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Sun grant will help train workers, could help get $50 million contract

BILLINGS - A Silicon Valley company is stepping in to help Montana bridge the digital divide and try to land a $50 million Navy contract.

As a first step, Sun Microsystems Inc. has promised the University of Montana a matching grant in the neighborhood of $200,000 to set up a computer training center.

To land and execute a big contract like the Navy's - which involves digitizing the 70,000-page repair manual for the F/A-18 jet fighter - Montana needs workers who can program in the computer language Java and who can understand the Unix operating system. But public institutions in the state now have no way to teach these programmers.

With Sun Microsystems' help, the UM center will produce the type of skilled work force that attracts high-tech industries to Montana.

"Sun is very willing to do a matching grant to the University of Montana with the point of crossing the digital divide and bringing technology to Montana," Sun's Executive Account Manager Bob Levy said last week.

He said the amount of the grant will depend on UM's needs.

Lynn Churchill, director of UM's Information Technology Resource Center, where Sun's training center will be created, said the grant includes a computer server, 14 terminals for students to use and money to start the classes.

"Sun is already giving us a tremendous discount on the first phase for establishing the training center," Churchill says. "In addition, there is a large discount on the equipment."

"From our standpoint, a bigger donation is better than small," Levy said. "… We want to have the best and biggest impact on Montana."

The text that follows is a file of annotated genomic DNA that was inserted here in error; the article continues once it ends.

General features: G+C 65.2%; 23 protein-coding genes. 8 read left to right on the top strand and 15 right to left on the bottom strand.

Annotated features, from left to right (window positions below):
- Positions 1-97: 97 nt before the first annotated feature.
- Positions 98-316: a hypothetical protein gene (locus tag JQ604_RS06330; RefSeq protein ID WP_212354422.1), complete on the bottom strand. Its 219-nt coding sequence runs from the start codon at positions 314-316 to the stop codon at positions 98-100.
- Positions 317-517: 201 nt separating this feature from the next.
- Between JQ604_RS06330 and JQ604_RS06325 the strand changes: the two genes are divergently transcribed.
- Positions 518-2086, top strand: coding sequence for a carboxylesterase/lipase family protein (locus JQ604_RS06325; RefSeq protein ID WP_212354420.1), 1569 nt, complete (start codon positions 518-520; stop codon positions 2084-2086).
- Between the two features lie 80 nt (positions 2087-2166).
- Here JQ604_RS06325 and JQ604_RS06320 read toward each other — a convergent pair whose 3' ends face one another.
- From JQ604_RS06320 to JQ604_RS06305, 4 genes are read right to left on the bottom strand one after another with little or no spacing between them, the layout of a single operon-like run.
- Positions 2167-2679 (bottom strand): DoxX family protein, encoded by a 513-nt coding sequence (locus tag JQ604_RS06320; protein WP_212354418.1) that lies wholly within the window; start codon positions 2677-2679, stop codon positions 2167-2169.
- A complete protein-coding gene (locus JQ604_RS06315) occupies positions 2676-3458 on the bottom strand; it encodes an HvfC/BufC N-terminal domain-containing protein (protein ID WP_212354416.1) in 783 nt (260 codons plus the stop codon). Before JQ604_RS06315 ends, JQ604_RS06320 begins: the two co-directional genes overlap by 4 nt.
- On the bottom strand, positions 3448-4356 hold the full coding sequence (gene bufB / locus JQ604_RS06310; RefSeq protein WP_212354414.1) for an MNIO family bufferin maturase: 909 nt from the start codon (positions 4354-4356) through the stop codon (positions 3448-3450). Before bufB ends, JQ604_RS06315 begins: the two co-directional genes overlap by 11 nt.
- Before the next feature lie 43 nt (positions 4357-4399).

Churchill says the corporation has committed to making UM one of its six initial authorized Sun education centers, or ASECs, in the world.

The Sun grant was finalized in a conference call March 30 between Sen. Max Baucus, D-Mont., Sun's Vice President of Global Education and Training Kim Jones, Levy, Churchill and George Bailey, who is an assistant vice president at UM and an information technology specialist with the Department of Commerce.

"I think it's a great first step because without the high-tech Sun Microsystems regional training center, we can't do the training that high-tech companies are going to need when they move into Montana," Bailey said.

Because Sun's commitment is a matching grant, Baucus is trying to raise between $60,000 to $70,000 in Washington, D.C., from the U.S. Department of Agriculture's Rural Utility Services program and the Department of Commerce.

But even if the matching funds are raised, the money will only be enough to start the training program. More will be needed to sustain it.

Churchill said that regardless of funding, the computer classes will start this spring because too much is at stake.

And he says UM officials don't want to wait for the special session starting May 8 to see if the Legislature approves a funding package for economic development.

"We have companies very serious in wanting to move to Montana. Even a delay of six to eight weeks for us could mean a loss of opportunity," Churchill said. "We will begin training in any case in May. Sun is willing to work in good faith, basically to extend credit, to make this happen. So they basically are offering a loan that we will be successful in what we accomplish."

He said after the initial software training, UM will offer advanced courses in Java and Solaris, Sun's version of Unix. The center could become a regional training center, Churchill said, offering other advanced computing classes. Eventually, he said, satellite training programs may be set up at other Montana public education institutions in Billings, Great Falls, Helena, Butte as well as the Flathead Valley and Miles City community colleges and tribal colleges.

Montana is gambling that the graduates, once trained, will stay and work here.

"You're going to have a certain risk factor in training people, but we have enough interest in corporations in Montana and off-campus that we believe we can keep the graduates in Montana," he said.

Jan Falstad is a reporter for the Billings Gazette.

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